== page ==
Conceal the hardened plaster with silk moss, grass or leaves. Use a hot glue gun to glue the moss to the plaster. Cover all the plaster around the branch so your pot looks like it has a tree growing in the green foliage.
Begin adding money to the tree. Use any denomination of bills to attach to the tree. Attach the bills to the tree using paper clips or mini clothes pins. You can fold the bills decoratively or just let them hang. It's up to you.
Put small items on the tree branches that go with your gift theme. Use holiday decorations, religious charms, small toys or anything you want. Add little notes to the tree on decorative cards. They can be advice, poems, songs or IOU's. Anything you can think of that will enhance the tree.
Tips and Warnings
Overall Things You'll Need
We want to give my 85 year old mother money for her birthday, we want to make a money tree. Any suggestions on how to craft one? I know there are certain ways the dollars need to be folded, etc. Or money roses would be fine if anyone knows how to make them.
Madeline from York, PA
Why not make the tree out of the branches and then get those tiny cute clothespins you can get a craft stores and clip the bills on? Just a suggestion. (02/20/2007)
I think fan folding the bills is cute and easy. I did that for my husband one Valentine's Day and tied little red bows at the bottom of the fan. It also fills out the tree. (02/21/2007)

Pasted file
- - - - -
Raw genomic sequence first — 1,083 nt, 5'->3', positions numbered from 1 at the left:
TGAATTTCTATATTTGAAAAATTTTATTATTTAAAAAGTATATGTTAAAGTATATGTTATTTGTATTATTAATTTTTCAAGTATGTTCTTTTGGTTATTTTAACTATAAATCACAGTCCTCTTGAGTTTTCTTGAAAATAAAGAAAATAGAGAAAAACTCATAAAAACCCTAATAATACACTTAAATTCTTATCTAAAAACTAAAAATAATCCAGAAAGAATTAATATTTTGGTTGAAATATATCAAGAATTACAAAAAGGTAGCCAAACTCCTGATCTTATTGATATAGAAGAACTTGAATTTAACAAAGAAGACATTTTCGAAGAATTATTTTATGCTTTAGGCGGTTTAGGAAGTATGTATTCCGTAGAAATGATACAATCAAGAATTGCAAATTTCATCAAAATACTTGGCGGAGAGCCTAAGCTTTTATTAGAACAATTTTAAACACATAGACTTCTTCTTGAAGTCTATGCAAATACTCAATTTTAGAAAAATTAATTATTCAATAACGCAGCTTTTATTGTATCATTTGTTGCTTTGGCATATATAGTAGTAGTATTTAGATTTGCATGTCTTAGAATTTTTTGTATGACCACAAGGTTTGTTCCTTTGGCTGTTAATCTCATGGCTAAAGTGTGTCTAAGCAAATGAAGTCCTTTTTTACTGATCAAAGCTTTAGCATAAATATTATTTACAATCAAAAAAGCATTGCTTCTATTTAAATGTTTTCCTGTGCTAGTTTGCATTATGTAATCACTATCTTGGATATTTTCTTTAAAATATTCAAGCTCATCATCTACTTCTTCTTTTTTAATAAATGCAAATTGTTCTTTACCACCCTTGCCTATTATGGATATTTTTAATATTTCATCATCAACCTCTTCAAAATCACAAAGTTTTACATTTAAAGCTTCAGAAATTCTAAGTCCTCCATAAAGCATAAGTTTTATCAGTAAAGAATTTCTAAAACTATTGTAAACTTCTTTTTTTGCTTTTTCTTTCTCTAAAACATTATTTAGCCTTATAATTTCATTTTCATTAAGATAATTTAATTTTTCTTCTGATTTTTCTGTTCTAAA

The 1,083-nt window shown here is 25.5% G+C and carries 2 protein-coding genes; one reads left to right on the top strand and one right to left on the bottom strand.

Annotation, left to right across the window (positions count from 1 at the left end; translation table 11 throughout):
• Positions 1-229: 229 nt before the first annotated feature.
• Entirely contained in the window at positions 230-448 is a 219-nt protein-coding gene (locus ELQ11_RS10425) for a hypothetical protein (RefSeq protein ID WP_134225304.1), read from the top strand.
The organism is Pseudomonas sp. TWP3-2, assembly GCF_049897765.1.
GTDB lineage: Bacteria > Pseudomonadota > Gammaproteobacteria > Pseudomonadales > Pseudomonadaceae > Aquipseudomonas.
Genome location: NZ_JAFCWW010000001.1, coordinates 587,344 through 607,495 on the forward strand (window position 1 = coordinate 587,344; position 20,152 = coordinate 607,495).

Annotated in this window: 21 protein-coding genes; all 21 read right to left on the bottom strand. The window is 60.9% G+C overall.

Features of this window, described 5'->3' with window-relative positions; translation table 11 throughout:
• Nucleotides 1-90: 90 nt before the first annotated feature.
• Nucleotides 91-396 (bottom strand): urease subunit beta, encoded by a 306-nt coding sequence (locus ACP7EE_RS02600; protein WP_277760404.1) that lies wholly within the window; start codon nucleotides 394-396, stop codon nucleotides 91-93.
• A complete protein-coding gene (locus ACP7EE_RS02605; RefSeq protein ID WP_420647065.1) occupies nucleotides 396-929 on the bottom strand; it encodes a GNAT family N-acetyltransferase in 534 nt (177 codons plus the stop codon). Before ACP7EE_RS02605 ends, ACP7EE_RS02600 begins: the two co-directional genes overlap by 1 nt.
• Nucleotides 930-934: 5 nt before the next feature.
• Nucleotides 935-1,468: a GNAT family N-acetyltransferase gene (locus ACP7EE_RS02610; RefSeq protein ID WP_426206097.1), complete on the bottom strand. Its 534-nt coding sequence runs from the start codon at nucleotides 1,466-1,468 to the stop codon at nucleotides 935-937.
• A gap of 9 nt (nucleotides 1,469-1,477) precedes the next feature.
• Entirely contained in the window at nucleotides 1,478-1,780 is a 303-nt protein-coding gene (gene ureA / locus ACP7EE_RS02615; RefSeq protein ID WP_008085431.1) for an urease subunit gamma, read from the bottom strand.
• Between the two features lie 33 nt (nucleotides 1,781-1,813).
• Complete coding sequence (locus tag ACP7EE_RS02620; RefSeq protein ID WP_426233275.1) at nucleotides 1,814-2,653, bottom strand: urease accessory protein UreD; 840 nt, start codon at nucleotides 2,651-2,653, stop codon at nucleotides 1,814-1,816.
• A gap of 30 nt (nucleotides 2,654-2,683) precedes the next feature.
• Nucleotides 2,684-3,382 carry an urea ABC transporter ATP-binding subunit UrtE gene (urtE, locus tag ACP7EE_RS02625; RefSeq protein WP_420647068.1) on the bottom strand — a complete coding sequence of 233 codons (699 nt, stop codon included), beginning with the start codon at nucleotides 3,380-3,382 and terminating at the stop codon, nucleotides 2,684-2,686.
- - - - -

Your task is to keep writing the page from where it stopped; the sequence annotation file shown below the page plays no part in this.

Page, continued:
I am making one for our student helper who is graduating. I am getting a branch, any size that is good for you will do. I am spray painting it silver, using blue ribbon with beads tied on the end to fill in. I am using white ribbon with small clips for the money, spray painting a 16 inch clay pot and painting the school logo on it. Also, it is fun to paint in the college colors that the student is going to.
By Laurie Stahl
Thanks for the ideas. Here's mine: I purchased from the 99 cents store a small lazy Susan (black) for the foundation of the tree (the tree can spin for the guests to add money or just to admire), 4 coiled plastic center pieces that are made up of green leaves meant for placing candles in the middle, and 2 more coils made to look like they have pears and peaches on them.
I am going to strategically place the coils around a Styrofoam cone shaped piece, after I have painted the Styrofoam green. Then place little branches with clothes pins around the tree to hold the gold coins and paper two dollar bills for my granddaughter's birthday. (10/01/2008)
By MS. "K" ldyer
We had to get half of our 60 foot hackberry tree cut off and now we have mounds of branches and "logs". Any ideas on what to use these logs for, besides saving it for firewood to sell.